Equilibrium Stages vs Mass Transfer Rates
The rigorous, mass transfer rate approach used for all column calculations by ProTreat modeling eliminates the need for empirical adjustments to simulate new applications correctly. The ProTreat mass transfer rate model is built on five key elements:
- Mass and energy balances around individual phases on a tray or in a packed segment
- Conventional thermodynamic phase equilibrium
- Equilibrium across interfaces
- Chemical kinetics effects on mass transfer rates, particularly in the liquid phase
- Mass and heat transfer rate models for transport across interfaces.
In contrast, even the most sophisticated equilibrium stage model uses only two of these elements, namely mass and energy balances around an entire ideal stage plus thermodynamic phase equilibrium.
Equilibrium stage simulators often attempt to include reaction kinetics by empirical modeling via an adjustable parameter (H2S and CO2 tray efficiencies and/or liquid residence times) that forces the simulation to reproduce a conventionally-operated column’s treated gas composition. Some might call this a "rate" model, but it is not a mass transfer rate model — it is an attempt to force a reaction parameter into a model that is inherently unrelated to rate processes in order to match some measure of plant performance.
Regardless of any embellishments, equilibrium stage models are nonpredictive
. This makes them unable to deal with applications dependent on differences between mass transfer rates of CO2
S for which operating experience is lacking. Furthermore, all equilibrium stage models deal exclusively with ideal stages, with no accurate way to translate into the real world of actual trays and packed bed depths, let alone to deal with such questions as the effect of packing type, size and material, or tray type and configuration.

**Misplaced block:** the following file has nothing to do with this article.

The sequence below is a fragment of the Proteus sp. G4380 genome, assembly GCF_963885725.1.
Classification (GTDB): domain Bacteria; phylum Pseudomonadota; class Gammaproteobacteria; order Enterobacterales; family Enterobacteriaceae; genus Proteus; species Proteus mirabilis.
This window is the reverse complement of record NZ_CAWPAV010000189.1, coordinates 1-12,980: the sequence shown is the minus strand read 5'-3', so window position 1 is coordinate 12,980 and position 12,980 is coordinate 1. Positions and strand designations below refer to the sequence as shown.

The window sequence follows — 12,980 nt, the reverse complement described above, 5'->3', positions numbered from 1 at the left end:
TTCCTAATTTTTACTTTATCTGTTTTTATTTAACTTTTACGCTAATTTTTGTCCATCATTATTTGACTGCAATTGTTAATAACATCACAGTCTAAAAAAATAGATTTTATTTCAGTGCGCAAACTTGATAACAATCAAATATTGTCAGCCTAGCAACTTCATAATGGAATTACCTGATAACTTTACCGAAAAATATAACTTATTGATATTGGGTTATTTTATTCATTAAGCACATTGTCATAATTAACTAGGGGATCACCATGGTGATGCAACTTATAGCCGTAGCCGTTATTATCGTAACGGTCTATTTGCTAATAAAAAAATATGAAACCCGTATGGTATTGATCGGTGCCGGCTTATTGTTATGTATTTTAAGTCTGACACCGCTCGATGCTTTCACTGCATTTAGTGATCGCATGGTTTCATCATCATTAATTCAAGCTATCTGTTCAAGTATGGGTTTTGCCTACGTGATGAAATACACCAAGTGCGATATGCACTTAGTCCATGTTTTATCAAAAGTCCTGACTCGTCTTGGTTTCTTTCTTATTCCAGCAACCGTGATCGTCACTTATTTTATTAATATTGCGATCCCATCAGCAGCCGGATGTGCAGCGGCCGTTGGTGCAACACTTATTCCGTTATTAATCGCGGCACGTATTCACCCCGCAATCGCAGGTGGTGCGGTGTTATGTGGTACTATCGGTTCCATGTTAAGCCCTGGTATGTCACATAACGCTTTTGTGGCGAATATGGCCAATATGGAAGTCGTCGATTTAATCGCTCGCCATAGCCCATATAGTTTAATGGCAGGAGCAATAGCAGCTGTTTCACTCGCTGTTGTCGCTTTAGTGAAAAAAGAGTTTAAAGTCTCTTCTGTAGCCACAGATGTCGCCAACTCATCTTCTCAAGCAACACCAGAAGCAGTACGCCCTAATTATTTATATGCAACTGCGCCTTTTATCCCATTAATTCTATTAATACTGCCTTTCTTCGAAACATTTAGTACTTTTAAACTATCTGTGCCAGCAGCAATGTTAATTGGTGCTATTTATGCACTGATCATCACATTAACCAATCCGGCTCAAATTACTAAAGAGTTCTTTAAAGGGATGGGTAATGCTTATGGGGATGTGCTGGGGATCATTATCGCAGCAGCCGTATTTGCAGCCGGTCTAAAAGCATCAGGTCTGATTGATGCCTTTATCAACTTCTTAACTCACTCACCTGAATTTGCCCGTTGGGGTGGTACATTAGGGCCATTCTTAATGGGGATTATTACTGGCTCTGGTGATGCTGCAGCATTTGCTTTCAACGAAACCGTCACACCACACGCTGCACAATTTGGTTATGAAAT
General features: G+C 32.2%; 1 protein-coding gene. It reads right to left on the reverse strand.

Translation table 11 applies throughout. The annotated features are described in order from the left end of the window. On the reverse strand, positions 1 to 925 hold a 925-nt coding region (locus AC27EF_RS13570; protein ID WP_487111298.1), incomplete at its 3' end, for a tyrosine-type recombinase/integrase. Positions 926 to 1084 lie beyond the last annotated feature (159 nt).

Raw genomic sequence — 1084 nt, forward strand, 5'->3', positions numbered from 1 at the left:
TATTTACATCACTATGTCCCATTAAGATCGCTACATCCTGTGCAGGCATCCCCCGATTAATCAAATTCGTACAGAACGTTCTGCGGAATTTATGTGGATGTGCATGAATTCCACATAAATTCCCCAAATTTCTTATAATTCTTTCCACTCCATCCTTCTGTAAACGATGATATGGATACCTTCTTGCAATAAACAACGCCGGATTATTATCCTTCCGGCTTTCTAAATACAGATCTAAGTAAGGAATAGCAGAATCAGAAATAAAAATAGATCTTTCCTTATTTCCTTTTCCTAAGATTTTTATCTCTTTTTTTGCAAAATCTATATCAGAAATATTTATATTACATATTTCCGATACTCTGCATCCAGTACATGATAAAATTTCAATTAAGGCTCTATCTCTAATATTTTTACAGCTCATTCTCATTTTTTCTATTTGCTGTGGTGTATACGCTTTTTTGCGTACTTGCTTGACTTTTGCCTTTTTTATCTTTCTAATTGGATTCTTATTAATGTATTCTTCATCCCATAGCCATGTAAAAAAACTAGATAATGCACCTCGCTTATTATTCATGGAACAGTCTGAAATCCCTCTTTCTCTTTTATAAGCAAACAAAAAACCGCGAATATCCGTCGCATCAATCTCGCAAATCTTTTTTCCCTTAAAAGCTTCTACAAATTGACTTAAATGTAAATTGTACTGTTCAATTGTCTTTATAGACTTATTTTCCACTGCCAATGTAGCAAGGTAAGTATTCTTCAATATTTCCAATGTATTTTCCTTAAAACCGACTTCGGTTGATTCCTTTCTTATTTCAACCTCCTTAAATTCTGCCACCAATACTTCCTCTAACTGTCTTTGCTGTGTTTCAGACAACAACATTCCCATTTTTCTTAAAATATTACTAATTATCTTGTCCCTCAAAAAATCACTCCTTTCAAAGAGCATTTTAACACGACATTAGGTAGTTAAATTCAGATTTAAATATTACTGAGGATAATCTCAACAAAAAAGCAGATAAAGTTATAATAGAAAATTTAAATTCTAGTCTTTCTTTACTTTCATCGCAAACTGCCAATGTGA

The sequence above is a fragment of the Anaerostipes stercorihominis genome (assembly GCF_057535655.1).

In a mass transfer rate model, there are intricate interrelated effects between the five key elements. They respond by a variety of chemical and physical, phase and component transport properties such as (i) chemical kinetics, (ii) diffusion coefficients, solvent viscosity, and other transport properties, (iii) salting-out effects on solubilities, and (iv) the mass transfer characteristics of the actual hardware being used. When a ProTreat column simulation is run, the tower is being modeled in full detail as a piece of real equipment, not as an idealization.
From a separations standpoint, two-pass and single-pass trays perform differently. Metal packing gives different results from plastics and ceramics. In addition, all solvent properties, including the changes in these properties caused by acid gas loading, affect mass transfer coefficients and thereby influence the actual separation that a given column under a given set of operating conditions will achieve.
A mass transfer rate model is rich in detail and is a faithful mirror of the real world. In the language of process control, a true mass transfer rate simulation uses a distributed parameter model that, consequently is mechanistic, detailed, and fully predictive. This is in contrast to the equilibrium stage approach which is a lumped parameter model — it assigns all the physical and chemical complexities to an efficiency or a liquid residence time) and is accordingly completely nonpredictive.